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Playing with public phpMAE classes in the directory

With phpMAE, you can create PHP classes with short snippets of code and deploy them in a scalable serverless environment. However, you can also use phpMAE to share bits of PHP code with the world. Public phpMAE classes get a page in the CloudObjects directory that includes documentation and the ability to execute said code directly through a web-based interface. That is a great way to showcase algorithms and implementation techniques to other developers to teach and inspire them. It may be a small gimmick for now, but with additional features in the pipeline for phpMAE, I’m hoping to eventually make serverless PHP an excellent starting point for new developers. In this article, I’ll show you a few examples of public phpMAE classes and then explain how to create your own.

Playing with Examples

Let’s kick things off with something fun, a small ASCII art generator that I created specifically for this post. ASCII art is a way to visualize things when all you have is text, by repurposing the arrangement of standard characters. At the time of writing, my ASCII art functions class has a single method, getSnailWithSign(), that draws a snail (since I love snails!) holding a sign with the text you provide. You can see two sections when you view the directory page for the llr:AsciiArtFunctions phpMAE class. The upper part lists all the public PHP methods that the class exposes, the lower part shows the full source code. You can expand any of the methods in the list by clicking on it to see its documentation, taken straight from the source code itself, and execute it immediately. Click on getSnailWithSign(string $textForSign), enter something for the textForSign parameter, and hit the Execute in phpMAE button to see the result of the function.

Looking for something more practical? I recently had to implement email parsing in a private phpMAE class to convert a string like Lukas Rosenstock <lukas@rosenstock.email> into the name and the email part. I decided to delegate that functionality to a separate phpMAE class that I’m using as a dependency. As I published it, you can try out the two functions on the llr:EMailHelperFunctions directory page.

Creating Public phpMAE Classes

The phpMAE launch announcement post includes a complete tutorial on creating and deploying new phpMAE classes, so please check it out if you want to create one. There are two ways to make it public:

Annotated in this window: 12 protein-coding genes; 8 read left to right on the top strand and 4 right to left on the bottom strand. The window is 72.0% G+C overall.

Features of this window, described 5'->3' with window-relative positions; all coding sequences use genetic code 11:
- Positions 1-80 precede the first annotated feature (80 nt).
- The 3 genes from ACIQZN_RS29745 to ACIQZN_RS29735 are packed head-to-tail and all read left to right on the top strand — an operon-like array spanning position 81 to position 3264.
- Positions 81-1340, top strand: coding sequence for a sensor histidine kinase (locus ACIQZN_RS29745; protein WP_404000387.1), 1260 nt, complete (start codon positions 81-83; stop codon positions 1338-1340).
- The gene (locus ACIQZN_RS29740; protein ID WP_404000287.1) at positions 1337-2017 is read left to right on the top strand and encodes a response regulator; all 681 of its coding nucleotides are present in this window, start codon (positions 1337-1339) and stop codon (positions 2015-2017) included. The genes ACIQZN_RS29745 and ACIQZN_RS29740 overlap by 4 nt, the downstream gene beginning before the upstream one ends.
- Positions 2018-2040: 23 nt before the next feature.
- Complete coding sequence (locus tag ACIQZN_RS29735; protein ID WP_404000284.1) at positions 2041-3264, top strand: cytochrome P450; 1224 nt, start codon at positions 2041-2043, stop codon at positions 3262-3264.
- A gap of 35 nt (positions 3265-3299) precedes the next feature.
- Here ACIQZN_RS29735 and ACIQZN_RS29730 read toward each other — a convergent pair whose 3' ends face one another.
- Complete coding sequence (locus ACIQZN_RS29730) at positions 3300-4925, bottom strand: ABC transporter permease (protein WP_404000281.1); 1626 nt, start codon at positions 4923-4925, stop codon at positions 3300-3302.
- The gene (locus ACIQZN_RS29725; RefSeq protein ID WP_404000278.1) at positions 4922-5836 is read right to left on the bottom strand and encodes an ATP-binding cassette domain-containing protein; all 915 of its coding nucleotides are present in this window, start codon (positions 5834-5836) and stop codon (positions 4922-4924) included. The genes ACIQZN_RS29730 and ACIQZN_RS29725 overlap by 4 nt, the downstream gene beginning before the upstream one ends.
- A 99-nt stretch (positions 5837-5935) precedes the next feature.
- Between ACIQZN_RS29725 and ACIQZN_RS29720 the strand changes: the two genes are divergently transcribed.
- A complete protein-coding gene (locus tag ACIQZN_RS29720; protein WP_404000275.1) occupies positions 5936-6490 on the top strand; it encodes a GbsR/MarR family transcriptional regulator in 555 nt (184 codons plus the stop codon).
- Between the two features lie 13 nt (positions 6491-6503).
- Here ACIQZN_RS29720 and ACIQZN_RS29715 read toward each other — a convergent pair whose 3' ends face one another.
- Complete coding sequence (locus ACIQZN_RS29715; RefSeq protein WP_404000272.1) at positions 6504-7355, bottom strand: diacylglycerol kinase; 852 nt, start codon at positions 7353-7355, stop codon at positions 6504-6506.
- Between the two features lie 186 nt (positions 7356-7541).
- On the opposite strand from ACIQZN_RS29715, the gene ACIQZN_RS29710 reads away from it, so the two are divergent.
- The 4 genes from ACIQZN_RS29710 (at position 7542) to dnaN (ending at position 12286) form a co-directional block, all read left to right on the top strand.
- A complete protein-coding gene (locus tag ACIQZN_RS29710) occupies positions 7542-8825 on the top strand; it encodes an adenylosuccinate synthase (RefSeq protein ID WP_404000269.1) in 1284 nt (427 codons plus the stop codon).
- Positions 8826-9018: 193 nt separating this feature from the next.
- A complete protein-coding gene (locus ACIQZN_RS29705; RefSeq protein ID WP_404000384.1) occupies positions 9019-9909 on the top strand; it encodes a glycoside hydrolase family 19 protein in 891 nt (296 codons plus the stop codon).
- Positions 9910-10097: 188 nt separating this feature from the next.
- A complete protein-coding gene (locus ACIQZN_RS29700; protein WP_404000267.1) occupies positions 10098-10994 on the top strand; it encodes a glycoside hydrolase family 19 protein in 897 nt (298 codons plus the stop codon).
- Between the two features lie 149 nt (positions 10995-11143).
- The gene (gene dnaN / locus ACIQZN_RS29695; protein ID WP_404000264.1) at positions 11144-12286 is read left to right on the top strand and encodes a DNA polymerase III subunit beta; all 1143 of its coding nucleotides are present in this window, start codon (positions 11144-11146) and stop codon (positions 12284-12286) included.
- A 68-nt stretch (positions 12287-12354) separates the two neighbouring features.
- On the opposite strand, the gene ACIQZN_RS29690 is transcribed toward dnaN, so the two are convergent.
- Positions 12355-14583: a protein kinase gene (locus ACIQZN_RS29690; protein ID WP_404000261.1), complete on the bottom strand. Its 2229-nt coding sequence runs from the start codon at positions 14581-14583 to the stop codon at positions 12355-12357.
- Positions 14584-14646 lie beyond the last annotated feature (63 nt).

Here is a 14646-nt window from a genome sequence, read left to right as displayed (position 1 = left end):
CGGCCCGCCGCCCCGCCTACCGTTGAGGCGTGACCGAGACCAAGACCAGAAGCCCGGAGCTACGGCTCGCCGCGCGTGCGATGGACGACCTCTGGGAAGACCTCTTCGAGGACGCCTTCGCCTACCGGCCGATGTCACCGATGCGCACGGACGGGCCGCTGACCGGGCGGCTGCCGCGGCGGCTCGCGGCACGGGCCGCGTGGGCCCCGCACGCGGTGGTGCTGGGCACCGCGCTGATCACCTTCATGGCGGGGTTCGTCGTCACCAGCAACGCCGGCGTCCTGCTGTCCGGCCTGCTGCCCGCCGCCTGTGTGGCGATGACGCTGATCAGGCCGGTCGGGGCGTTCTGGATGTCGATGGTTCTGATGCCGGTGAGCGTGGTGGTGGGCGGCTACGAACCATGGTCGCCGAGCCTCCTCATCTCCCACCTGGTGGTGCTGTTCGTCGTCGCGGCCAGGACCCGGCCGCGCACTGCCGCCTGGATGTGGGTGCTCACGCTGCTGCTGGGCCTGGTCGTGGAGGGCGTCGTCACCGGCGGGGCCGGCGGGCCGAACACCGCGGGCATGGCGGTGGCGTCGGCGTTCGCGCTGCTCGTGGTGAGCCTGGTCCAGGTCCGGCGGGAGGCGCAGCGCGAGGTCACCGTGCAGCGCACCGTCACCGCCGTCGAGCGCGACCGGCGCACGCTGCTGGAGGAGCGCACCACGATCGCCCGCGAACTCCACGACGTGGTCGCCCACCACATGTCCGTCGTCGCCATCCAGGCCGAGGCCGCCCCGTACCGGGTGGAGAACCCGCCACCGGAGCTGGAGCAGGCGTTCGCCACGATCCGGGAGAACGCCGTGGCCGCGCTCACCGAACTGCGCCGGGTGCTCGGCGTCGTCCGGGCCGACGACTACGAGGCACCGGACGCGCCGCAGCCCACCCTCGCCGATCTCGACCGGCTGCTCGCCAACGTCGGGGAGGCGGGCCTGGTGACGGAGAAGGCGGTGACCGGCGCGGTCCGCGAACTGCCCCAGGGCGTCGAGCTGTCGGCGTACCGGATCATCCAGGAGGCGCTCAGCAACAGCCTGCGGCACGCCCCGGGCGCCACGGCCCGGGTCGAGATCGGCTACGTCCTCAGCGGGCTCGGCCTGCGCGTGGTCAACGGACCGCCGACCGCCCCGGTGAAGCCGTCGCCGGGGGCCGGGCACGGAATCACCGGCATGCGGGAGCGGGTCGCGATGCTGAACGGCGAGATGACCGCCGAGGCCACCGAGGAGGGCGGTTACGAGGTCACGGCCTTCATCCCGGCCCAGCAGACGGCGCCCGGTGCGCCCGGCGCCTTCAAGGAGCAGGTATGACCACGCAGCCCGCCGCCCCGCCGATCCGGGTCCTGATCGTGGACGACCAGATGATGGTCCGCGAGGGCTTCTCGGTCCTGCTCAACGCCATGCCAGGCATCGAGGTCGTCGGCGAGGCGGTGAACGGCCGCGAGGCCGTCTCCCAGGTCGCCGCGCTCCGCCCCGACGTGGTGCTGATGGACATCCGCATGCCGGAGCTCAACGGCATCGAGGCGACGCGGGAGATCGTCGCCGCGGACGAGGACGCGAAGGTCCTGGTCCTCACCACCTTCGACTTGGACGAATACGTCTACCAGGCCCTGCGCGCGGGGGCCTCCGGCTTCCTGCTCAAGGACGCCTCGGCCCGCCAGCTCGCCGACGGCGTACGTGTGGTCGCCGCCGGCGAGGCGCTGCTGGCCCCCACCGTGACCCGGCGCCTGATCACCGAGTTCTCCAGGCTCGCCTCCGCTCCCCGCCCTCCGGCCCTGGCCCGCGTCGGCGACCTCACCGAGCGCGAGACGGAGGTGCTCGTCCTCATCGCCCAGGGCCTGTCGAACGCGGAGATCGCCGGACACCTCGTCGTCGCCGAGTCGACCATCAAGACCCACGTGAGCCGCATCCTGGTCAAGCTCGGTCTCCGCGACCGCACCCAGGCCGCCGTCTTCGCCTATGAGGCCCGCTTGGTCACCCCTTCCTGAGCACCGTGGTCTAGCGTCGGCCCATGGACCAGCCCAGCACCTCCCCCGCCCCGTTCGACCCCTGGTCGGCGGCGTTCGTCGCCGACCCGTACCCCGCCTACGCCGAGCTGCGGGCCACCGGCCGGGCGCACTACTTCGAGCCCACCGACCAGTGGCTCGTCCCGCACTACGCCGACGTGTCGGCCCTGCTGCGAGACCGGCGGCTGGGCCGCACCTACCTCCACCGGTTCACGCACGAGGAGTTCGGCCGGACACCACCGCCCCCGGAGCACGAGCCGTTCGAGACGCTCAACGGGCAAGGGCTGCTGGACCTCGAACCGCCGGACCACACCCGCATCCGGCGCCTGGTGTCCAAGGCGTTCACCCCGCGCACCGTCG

If you already know at the time of creation that your class should be public, add the --public option to the command, like this:

phpmae class:create --confjob --public coid://NAMESPACE/NAME/VERSION

If you’ve previously created your class and want to publish it, you need to edit the configuration manually. Set both co:isVisibleTo and co:permitsUsageTo to co:Public. To do so, open the NAME.VERSION.xml file and replace the line

<co:isVisibleTo rdf:resource="coid://cloudobjects.io/Vendor" />

with the following:

<co:isVisibleTo rdf:resource="coid://cloudobjects.io/Public" />
<co:permitsUsageTo rdf:resource="coid://cloudobjects.io/Public" />

Submit your updated configuration to CloudObjects Core with this command:

cloudobjects confjob NAME.VERSION.xml

Making a class public has two effects. The first is that it gets a public page in the object directory so that everybody can see that class without signing in to CloudObjects. It also exposes the source code on that page (private classes get a private page without the source code). The second effect is that it is no longer required to add an Authorization header when making requests, which is how the Execute in phpMAE button on the directory page can call it.

One recommendation for public phpMAE classes is adding comments for every method in the following format to have them appear in the method list:

/**
 * This is what my method does.
 */
public function myMethod($myParameter) {
    // implementation goes here
}

You’re next!

That concludes today’s post. I can’t wait to see the code you share. Please drop a comment below, tweet @CloudObjectsIO, or chat me up on Gitter.

by Lukas Rosenstock

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